HOW DO US SANCTIONS AFFECT VIETNAM? …and are there remedies for a sanctioned company and person?

May 25th, 2023
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Banking & Capital Markets



On December 8 and 16, 2020, the US imposed sanctions on three Vietnamese persons: two are entities and one is an individual.   They are (i) a Vietnamese gas company which provides transport services for petroleum, chemical products, liquefied petroleum gas (LPG), and bulk goods nationally and internationally throughout Asia, the Middle East, India and Northeast Asia (“Gas Company”); (ii) a Vietnamese individual who serves as a principal executive officer of the Gas Company (“Officer”); and (iii) a Vietnamese company in the transport business (“Transport Company”).

The Gas Company and its Officer

The US Department of the Treasury’s Office of Foreign Assets Control (“OFAC”) imposed sanctions on the Gas Company under Executive Order 13846 as a result of significant transactions involving the transport of petroleum products from Iran, on and after November 5, 2018.[1]  The Officer is a principal executive officer of the Gas Company, and sanctions were imposed on him personally, all growing out of the transactions involving Iran.  The Gas Company and its Officer have been listed on OFAC’s List of Specially Designated Nationals and Blocked Persons (“SDN” and “SDN List”).1

To implement the sanctions imposed on the Gas Company and the Officer, the US authorities have blocked all property and interest in property that is in the United States, that thereafter comes within the United States, or that is or that thereafter comes within the possession or control of any United States person of the sanctioned person.  This property and interests in property may not be transferred, paid, exported, withdrawn, or otherwise dealt in.  As a result, U.S. persons are generally prohibited from engaging in any transaction involving the Gas Company and the Officer.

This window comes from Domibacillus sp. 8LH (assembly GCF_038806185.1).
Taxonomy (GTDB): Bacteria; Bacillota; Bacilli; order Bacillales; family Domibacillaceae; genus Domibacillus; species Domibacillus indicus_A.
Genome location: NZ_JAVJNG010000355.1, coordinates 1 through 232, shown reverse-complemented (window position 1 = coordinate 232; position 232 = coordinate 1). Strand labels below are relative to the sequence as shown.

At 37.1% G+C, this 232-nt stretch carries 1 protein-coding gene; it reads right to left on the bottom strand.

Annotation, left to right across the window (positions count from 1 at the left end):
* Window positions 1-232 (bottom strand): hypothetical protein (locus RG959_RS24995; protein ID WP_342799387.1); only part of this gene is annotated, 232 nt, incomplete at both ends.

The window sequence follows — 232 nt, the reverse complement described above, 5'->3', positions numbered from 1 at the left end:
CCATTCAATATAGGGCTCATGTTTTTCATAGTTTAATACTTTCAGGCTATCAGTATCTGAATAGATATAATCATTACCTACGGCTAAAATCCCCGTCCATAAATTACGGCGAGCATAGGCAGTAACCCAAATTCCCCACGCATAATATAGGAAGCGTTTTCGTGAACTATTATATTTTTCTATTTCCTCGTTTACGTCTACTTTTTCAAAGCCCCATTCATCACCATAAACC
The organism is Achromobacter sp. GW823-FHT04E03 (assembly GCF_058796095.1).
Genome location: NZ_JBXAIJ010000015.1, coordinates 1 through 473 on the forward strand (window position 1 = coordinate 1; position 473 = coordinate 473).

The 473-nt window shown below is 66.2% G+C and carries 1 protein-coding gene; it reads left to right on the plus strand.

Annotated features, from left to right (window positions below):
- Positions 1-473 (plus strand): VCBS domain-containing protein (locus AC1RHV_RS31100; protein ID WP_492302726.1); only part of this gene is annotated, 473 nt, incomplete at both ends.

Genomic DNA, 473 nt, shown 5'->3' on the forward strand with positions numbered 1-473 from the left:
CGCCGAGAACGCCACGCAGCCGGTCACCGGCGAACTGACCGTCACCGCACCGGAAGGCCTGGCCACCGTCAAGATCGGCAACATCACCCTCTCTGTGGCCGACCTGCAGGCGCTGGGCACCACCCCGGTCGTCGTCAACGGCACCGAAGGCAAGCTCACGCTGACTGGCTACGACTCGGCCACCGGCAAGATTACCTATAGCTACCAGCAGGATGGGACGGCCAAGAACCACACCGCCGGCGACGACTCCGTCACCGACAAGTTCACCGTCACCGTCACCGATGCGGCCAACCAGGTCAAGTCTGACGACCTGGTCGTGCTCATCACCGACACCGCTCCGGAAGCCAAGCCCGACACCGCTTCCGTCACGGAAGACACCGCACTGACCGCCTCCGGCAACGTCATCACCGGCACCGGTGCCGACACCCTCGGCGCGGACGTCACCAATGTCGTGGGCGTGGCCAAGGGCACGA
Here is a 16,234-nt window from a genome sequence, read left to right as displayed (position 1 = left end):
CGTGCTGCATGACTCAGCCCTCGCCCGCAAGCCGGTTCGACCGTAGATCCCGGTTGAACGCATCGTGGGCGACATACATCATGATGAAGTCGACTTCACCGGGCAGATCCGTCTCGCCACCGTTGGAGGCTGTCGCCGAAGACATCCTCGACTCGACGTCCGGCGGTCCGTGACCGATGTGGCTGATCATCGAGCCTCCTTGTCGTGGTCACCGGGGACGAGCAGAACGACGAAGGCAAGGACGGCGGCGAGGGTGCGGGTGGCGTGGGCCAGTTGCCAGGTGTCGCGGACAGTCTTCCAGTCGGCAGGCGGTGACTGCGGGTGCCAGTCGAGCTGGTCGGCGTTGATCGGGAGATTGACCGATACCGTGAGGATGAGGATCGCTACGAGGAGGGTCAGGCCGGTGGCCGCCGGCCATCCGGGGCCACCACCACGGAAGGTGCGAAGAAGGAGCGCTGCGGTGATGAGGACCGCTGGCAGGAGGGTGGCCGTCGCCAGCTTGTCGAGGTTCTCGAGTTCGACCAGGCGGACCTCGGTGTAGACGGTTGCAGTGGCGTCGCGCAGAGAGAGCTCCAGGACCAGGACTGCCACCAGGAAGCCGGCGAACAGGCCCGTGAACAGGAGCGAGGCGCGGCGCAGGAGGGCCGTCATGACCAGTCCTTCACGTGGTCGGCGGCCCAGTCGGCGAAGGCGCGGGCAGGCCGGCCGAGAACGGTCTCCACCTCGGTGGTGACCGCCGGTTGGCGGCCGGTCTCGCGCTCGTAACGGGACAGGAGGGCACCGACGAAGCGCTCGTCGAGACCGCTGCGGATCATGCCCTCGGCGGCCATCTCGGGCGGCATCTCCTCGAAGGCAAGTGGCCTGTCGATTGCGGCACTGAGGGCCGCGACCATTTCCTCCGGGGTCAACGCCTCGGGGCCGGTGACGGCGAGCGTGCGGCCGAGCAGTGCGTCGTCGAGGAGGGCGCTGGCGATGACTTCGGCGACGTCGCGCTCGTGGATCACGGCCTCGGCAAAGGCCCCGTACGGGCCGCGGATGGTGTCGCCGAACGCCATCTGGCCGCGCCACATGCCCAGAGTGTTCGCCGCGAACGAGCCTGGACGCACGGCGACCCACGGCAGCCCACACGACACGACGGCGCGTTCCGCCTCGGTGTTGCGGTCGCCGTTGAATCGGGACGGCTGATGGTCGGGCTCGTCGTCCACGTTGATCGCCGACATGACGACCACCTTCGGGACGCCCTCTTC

The Transport Company

The US/OFAC imposed these sanctions on the Transport Company in accordance with Executive Order 13810 as a result of its operations in the transportation industry in North Korea, especially its transportation of coal from North Korea[2].  OFAC also identified a vessel in which the Transport Company has an interest as blocked property.  The Transport Company is, hence, also listed on the SDN List.  As a result, the property and interests in property of the Transport Company are blocked in the same manner as described above and US persons are generally prohibited from engaging in any transaction in which the Transport Company has an interest.

US “Secondary Sanctions”

The sanctions imposed on the Vietnamese persons described in more detail below were imposed as so-called “secondary sanctions”.  Secondary sanctions, established either by statute or executive order, authorize OFAC or the State Department to impose sanctions on non-US persons for specified activity, including certain business with Iran and North Korea.  These sanctions are intended to discourage non-US persons from engaging in certain transactions that the US government has determined are against its foreign policy interests, even if the transactions have no US nexus and would otherwise be outside of US jurisdiction.  Under secondary sanctions, a non-US company may be restricted from US markets or the US financial system if it engages in certain conduct related to Iran, North Korea, the Syrian government, and certain designated Russian individuals and entities.  In some circumstances, as is the case here, a non-US company or individual can be added to OFAC’s SDN List.  Generally, if a person is on the SDN List it means that its assets in the United States have been blocked and that US persons are generally prohibited from dealing with them.